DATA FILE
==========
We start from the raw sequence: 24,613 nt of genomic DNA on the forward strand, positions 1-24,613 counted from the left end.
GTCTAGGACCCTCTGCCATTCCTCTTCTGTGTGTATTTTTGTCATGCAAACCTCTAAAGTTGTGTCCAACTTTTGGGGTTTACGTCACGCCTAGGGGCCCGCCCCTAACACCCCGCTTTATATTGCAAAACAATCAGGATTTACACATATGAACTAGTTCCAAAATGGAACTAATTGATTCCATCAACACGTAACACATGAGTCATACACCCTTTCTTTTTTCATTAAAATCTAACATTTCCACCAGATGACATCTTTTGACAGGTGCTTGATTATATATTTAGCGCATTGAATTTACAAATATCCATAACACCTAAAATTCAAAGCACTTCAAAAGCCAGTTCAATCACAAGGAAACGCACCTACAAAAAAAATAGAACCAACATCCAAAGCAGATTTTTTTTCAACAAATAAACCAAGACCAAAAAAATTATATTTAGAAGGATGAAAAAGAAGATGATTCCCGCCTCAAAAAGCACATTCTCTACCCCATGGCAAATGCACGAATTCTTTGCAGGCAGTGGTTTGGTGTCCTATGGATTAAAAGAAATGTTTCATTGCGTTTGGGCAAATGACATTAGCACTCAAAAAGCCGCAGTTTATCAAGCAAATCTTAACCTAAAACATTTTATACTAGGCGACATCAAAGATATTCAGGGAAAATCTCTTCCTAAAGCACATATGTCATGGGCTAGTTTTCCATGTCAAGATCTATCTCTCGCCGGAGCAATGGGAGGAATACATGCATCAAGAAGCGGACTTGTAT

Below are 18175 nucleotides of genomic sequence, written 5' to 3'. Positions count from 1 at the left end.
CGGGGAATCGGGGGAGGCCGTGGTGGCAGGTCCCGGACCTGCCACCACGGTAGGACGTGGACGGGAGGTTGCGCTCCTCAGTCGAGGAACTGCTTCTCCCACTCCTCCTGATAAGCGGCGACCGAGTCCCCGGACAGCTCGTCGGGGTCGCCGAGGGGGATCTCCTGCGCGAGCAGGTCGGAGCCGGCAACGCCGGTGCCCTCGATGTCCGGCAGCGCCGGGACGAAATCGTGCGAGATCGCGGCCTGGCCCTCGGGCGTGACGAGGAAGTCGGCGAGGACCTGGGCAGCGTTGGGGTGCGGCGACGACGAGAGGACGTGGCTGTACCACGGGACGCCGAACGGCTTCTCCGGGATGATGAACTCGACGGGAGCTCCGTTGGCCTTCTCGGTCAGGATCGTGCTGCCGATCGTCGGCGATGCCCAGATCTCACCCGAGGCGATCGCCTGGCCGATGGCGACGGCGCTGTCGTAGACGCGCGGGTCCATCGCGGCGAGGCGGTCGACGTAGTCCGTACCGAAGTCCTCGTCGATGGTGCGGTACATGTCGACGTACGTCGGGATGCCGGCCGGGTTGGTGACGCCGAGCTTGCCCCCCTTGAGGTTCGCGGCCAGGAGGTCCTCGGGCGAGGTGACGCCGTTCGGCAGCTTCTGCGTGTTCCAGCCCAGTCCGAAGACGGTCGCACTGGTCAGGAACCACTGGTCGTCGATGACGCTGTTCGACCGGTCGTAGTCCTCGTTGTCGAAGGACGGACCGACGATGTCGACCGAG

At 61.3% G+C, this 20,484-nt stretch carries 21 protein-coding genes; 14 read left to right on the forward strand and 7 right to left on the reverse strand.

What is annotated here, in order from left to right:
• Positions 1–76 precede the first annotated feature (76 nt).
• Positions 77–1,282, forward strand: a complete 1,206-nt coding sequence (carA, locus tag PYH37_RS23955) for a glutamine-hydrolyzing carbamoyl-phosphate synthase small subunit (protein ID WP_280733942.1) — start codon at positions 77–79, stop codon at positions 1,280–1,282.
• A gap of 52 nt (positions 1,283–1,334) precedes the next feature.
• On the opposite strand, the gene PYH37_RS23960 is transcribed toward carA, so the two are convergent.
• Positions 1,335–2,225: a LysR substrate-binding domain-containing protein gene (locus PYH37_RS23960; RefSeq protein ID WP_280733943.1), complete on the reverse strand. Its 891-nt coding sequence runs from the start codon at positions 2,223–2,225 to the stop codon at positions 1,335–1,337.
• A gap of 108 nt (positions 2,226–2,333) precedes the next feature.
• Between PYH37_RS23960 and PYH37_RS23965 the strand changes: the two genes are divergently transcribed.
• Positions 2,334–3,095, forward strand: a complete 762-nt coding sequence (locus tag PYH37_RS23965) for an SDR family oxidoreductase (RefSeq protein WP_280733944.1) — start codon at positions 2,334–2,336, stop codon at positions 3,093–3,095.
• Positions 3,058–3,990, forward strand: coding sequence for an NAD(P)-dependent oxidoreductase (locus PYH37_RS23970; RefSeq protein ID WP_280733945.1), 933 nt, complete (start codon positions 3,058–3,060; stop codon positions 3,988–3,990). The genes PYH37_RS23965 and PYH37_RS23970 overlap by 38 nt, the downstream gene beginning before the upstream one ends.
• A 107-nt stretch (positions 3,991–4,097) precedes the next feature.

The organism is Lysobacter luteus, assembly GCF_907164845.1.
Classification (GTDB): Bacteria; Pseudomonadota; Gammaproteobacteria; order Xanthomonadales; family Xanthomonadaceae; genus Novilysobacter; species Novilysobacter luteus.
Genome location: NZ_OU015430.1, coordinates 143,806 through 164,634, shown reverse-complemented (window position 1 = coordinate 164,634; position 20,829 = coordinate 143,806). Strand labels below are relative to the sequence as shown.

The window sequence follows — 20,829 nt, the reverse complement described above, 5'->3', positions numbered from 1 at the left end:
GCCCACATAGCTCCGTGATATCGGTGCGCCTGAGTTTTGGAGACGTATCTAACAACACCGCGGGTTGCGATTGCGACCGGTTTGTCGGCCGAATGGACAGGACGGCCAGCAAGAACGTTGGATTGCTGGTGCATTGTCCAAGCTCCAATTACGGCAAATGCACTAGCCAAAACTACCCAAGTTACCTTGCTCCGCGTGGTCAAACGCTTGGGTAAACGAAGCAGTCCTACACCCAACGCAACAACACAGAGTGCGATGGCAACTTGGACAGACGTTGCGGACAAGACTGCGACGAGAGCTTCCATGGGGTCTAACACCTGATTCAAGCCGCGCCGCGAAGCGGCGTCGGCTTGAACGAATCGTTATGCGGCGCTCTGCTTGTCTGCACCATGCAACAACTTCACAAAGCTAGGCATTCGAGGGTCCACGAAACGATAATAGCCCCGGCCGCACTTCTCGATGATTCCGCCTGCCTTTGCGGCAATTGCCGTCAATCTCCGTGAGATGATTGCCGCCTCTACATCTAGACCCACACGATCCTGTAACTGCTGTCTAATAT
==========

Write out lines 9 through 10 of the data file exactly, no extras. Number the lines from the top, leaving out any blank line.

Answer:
• A gap of 52 nt (positions 1,283–1,334) precedes the next feature.
• On the opposite strand, the gene PYH37_RS23960 is transcribed toward carA, so the two are convergent.